Minneapolis/St. Paul is one of just 11 big cities/Metropolitan areas in the U.S. with a team in all five professional sports – baseball, basketball (NBA and WNBA), soccer, hockey and football. If you time it right, you could potentially catch three or more sports contests over several days. What makes it even easier is that the Target Center and Target Field are across the street from each other, and the U.S. Bank Stadium is a 20-minute walk or six-minute drive away.
However, that would be helped by Minneapolis teams going deeper into the post-season, which has not been the case in recent years. The last Minnesota championship team was the WNBA‘s Lynx, who won four titles in 2011, 2013, 2015 and 2017.
A skyway connects the arena and field to shops, restaurants and hotels, which means not having to venture out into the frozen tundra if the weather gets cold…and it does. Minneapolis’ woes on the gridiron, court, pitch, rink and baseball field haven’t hurt their dedicated fan bases as the city’s avid sports fans usually head out to the games anyway. But tickets via StubHub and other resellers are fairly easy to acquire.
MALL OF AMERICA
America’s largest mall, the Mall of America, is one of the area’s most popular tourist attractions with more than 40 million visitors a year. It’s a cavernous space with 500 stores and its own theme park, Nickelodeon Universe. Stores include mall stalwarts like Hot Topic, Aldo and Bath and Body Works, as well as high-end retailers like Burberry and Nordstrom.
There’s also an aquarium, the Crayola Experience, a Fly Over America attraction, and two indoor golf spots, along with a comedy venue and several restaurants. In my view, it’s a great mall for families as its many attractions make it a fun stop for kids. But if you’re a high-end shopper, it won’t fulfill those needs despite its size. Think of it as a regular suburban mall on steroids. The attached JW Marriot hotel is nice, though, and someplace you can have a nice adult dinner after putting the kids to bed.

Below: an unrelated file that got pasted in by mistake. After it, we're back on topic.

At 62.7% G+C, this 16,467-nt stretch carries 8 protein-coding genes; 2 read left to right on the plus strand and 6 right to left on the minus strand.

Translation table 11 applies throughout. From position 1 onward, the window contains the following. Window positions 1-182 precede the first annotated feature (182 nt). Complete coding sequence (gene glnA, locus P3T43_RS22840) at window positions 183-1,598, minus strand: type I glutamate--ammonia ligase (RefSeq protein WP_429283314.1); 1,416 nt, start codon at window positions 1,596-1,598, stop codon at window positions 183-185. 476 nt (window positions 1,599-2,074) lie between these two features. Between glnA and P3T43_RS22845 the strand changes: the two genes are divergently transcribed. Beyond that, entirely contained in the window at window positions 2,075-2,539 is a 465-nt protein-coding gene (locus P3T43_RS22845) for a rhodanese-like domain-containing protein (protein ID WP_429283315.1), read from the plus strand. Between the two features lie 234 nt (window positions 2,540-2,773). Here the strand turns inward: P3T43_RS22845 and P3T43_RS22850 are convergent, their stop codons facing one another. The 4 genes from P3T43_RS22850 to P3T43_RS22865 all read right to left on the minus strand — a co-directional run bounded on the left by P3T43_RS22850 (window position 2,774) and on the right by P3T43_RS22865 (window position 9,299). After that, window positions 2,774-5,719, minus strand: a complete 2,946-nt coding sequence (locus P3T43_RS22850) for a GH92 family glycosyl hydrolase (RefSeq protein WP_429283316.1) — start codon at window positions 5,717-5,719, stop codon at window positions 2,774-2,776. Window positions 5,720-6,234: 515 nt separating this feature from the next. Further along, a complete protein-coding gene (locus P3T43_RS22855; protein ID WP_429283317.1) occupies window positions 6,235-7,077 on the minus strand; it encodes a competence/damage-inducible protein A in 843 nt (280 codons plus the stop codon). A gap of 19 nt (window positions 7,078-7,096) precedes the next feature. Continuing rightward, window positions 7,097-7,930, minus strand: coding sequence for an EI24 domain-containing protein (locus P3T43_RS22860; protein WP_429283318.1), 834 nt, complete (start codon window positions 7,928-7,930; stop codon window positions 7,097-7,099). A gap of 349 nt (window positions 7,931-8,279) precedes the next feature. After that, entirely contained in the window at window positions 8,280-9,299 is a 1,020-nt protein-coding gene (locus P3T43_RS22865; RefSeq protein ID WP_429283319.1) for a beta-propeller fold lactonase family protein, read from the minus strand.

HOW TO GET THERE
The Minneapolis-St. Paul Airport is serviced predominantly by Sun Country and Delta Airlines, and Minneapolis is a 3-hour, 30-minute or less nonstop flight from most of the rest of the country. Just to get you into the right head space once you touch down, the airport has a well-stocked Prince store in Terminal 1. Flights are reasonable if booked in advance. If you’re not familiar with Sun Country, it’s a well-oiled machine, at least in my experience, but they will nickel and dime you for everything including overhead bag storage, extra legroom and anything else. It’s a la carte and no-frills, but you start out with a low base price, which may still make it a cheaper option.
WHERE TO STAY
In 2022, post-pandemic downtown Minneapolis hotels showed some signs of wear, but things have improved since then. I’d recommend three top-tier hotels if you’re a top-tier person – the Loews, which is across the street from Target Center and adjacent to Target Field, the W Minneapolis Foshay, an older hotel that was renovated in 2019 and has an uber-cool bar on the 27th floor called The Prohibition and the Four Seasons, the city’s first 5-star hotel.
I stayed there on my last trip, and it’s as luxuriously appointed as you would expect a Four Seasons to be. Ask about Minneapolis entrepreneur Houston White’s Cultural Collision events. The Four Seasons has partnered with him to bring people together from a cross-section of the city. The next one is Friday, Nov. 3, and they’ll go through 2024. Other affordable options: Radisson RED Minneapolis Downtown and the Canopy by Hilton Minneapolis Mill District.
Don’t let the cold keep you away from an easygoing, friendly city that boats all the positives we just detailed. Minneapolis/St. Paul nonetheless struggled post-pandemic and post-Floyd’s murder. But there is even more Black history in the city aside from Floyd and Prince. You can find much of it at the Minnesota African American Heritage Museum and Gallery.
We know some Black folks are hesitant to visit a cold weather destination (and you can certainly visit the city any time of year, with fall being especially beautiful), but some African Americans grew up ice-skating, playing hockey and other winter sports, so they’re not fazed. And maybe you’re one of them. Minneapolis’ biggest winter festival, the Great Northern Festival takes place from Jan. 25 – Feb. 5 and includes a sauna village where you can warm up.